• Step 1) A cutting point is randomly selected with uniform probability in the giant tour of the first parent, and the sequence of visits is copied into .

  • Step 2) The second parent is swept from beginning to end, and any pending delivery ( such that ) is inserted at the end of .

  • Step 3) The second parent is swept a second time, and any missing node is inserted at the end of .

4.4 Education and repair

Each individual resulting from the crossover operator is decoded with the Split algorithm to obtain a complete solution, and then improved (i.e., educated) by an efficient LS based on a variety of neighborhoods tailored for pickup-and-delivery problems. The moves are evaluated in random order, and any improving move is directly applied (first-improvement strategy). The LS terminates as soon as no improving move exists. After thorough computational analyses, we selected five neighborhoods:

  • [nosep]

  • Relocate Pickup: Relocate a pickup in the same route after a node located before the corresponding delivery .

  • Relocate Delivery: Relocate a delivery in the same route after a node located after the corresponding pickup .

  • Relocate Pair: Relocate a p–d pair , placing after a node and placing no more than nodes after .

  • Swap Pair: Given two pairs and , swap with and with .

  • Swap Ships: Exchange the ships assigned to two different routes.

All these neighborhoods preserve the p–d pairing and precedence constraints. Neighborhoods and specialize in intra-route modifications, while and may be used for both intra- and inter-route modifications, and they can therefore change cargo-ship allocations. Finally, to maintain a low complexity, neighborhood is limited to .

Efficient move evaluations. All the move evaluations are performed in amortized time thanks to concatenation strategies (Vidal et al. 2014, 2015b). These strategies are based on the fact that all moves in to create routes that correspond to the concatenation of a constant number of route subsequences of the current solution. Therefore, preprocessing meaningful information on subsequences of consecutive visits prior to move evaluations (as well as after each route update) can facilitate the evaluation of complex constraints and objectives.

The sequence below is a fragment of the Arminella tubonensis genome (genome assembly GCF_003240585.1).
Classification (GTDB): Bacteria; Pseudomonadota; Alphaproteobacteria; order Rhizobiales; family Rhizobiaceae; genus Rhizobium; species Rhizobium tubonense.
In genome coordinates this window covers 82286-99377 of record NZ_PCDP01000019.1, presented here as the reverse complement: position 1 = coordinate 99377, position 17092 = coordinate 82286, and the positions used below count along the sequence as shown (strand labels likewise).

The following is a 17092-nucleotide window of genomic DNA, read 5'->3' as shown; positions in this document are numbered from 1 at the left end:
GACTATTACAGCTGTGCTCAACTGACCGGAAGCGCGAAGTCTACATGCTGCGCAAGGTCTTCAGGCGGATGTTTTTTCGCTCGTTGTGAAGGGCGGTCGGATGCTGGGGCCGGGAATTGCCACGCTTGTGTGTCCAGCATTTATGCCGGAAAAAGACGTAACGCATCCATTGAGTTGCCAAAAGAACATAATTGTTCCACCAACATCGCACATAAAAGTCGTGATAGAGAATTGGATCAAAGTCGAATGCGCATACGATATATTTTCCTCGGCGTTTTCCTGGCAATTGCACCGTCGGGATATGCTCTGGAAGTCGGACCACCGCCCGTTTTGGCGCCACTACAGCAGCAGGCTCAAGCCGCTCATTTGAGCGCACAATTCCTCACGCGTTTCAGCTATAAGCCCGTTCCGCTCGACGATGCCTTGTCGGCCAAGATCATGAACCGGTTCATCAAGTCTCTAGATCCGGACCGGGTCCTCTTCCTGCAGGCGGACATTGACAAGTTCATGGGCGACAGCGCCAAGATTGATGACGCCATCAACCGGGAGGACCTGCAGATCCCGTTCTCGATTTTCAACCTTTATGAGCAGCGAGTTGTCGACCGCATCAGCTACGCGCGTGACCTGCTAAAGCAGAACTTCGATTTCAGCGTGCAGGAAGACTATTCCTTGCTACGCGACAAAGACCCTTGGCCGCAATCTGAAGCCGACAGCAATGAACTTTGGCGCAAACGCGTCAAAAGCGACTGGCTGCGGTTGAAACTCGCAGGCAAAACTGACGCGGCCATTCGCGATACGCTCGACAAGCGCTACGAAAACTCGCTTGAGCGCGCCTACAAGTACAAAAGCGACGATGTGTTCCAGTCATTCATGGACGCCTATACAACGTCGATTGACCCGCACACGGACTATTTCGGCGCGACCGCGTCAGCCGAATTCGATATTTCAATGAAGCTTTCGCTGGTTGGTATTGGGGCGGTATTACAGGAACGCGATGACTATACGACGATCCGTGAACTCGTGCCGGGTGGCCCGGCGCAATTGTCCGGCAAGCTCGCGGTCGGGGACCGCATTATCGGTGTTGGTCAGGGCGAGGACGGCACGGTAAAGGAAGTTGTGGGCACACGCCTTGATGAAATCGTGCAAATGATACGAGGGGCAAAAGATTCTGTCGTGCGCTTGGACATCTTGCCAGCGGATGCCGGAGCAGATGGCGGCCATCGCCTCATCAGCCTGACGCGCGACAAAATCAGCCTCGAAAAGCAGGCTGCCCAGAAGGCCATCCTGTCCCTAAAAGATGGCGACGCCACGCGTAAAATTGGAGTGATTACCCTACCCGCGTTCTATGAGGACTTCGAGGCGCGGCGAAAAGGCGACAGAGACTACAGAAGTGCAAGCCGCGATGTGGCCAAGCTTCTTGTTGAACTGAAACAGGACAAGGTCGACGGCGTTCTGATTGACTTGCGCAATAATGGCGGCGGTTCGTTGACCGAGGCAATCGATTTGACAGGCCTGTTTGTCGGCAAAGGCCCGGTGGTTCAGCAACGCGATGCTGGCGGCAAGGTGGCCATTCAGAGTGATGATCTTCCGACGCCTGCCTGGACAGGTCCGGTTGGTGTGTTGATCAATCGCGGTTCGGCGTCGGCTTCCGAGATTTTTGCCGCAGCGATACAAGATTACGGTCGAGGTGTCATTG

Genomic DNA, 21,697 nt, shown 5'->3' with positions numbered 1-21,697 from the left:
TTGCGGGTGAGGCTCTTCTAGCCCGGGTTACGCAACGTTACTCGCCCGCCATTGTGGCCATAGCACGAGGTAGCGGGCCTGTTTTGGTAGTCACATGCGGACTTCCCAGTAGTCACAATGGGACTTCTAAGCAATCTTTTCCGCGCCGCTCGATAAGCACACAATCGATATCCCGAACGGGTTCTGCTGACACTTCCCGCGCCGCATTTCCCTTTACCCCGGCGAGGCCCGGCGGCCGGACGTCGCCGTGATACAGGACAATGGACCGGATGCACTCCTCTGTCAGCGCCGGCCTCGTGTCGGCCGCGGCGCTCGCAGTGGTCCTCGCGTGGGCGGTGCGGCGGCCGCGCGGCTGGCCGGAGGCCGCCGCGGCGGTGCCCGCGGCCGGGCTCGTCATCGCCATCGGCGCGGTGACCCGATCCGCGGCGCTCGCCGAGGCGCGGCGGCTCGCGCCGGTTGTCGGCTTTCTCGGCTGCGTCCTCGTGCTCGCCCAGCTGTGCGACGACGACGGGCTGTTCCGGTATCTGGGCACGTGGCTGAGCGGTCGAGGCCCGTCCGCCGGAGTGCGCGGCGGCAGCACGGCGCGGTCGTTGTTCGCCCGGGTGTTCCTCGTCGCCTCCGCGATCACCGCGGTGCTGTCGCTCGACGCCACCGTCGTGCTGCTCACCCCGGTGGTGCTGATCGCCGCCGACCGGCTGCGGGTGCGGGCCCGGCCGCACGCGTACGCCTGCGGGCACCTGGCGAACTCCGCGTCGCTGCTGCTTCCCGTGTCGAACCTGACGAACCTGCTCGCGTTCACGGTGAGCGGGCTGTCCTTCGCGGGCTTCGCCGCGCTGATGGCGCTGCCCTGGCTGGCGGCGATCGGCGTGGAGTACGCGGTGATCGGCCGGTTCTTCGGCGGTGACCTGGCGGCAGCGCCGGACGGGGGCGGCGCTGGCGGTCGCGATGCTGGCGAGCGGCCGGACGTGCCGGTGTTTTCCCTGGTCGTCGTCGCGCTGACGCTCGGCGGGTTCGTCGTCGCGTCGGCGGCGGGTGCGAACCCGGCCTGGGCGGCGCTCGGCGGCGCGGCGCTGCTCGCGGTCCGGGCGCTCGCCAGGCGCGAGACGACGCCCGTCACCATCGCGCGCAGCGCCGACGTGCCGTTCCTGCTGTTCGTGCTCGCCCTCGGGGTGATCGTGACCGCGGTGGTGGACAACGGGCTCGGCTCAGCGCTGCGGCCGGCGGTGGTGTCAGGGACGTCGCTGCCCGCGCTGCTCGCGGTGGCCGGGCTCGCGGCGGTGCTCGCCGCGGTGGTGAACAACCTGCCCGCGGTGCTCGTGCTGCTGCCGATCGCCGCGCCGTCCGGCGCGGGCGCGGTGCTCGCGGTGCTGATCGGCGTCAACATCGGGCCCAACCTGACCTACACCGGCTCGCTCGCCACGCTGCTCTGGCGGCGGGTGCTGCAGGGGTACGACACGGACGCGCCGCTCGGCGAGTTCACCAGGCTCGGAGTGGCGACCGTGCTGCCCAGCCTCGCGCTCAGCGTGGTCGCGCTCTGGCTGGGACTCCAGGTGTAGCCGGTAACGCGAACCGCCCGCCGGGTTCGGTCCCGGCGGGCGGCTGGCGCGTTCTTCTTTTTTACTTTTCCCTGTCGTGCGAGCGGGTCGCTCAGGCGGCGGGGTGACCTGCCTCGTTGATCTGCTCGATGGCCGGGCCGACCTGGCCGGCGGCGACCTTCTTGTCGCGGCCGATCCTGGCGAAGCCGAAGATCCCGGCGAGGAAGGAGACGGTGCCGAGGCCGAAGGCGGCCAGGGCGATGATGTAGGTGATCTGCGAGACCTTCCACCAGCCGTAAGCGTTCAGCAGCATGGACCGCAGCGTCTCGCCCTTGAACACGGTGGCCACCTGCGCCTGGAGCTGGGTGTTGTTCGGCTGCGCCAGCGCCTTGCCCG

Name Base case Induction step – Concatenation
Travel cost
Peak load
Time warp use
Earliest possible completion time
Latest feasible starting time
Auxiliary computations
Table 1: Preprocessing and move evaluations by concatenation.

The information preprocessed on subsequences for the ITSRSP is listed in Table 1. This is done by induction on the operation of concatenation of two visit sequences, starting from the base case of a single node in the sequence. Note that, in contrast with other problems, this information depends on the ship type , requiring preprocessing time and space if a brute force approach is employed, since a solution contains subsequences of consecutive visits and  ships. Fortunately, this complexity can be reduced to time and space by observing that the following information is sufficient to evaluate all the moves:

  • [nosep,leftmargin=*]

  • The information on all subsequences of consecutive nodes in the incumbent solution, for their current ship type (for neighborhoods to ) ;

  • The information on each single node for all ship types, in (for and );

  • The information on each sequence representing a complete route for all ship types, which can be computed in time and stored in (for ).

Finally, to avoid redundant move evaluations, the HGS uses a simple memory scheme that registers the last-modified time of a route and the last-evaluated time for each move. By comparing these values, one can decide whether or not to re-evaluate a move. This strategy is as efficient as and much simpler than the “static move descriptors” discussed in Zachariadis and Kiranoudis (2010). Moreover, time stands for any non decreasing counter, e.g., the number of moves applied or tested in the method.

Vehicle-dependent neighborhood restrictions. Our LS uses static neighborhood restrictions similar to those of Vidal et al. (2013), by limiting move evaluations to those that create at least one directed arc with vehicle such that and or and . The set contains the most promising successors of vertex for ship , ranked according to a metric of spatial and temporal proximity between nodes and :


The first term of the equation represents the spatial proximity (distance), scaled by the ratio between travel time and distance to ensure that all terms have the same unit. The next two terms measure the temporal proximity, based on the unavoidable amount of waiting time and time warp when servicing and consecutively, with weights and .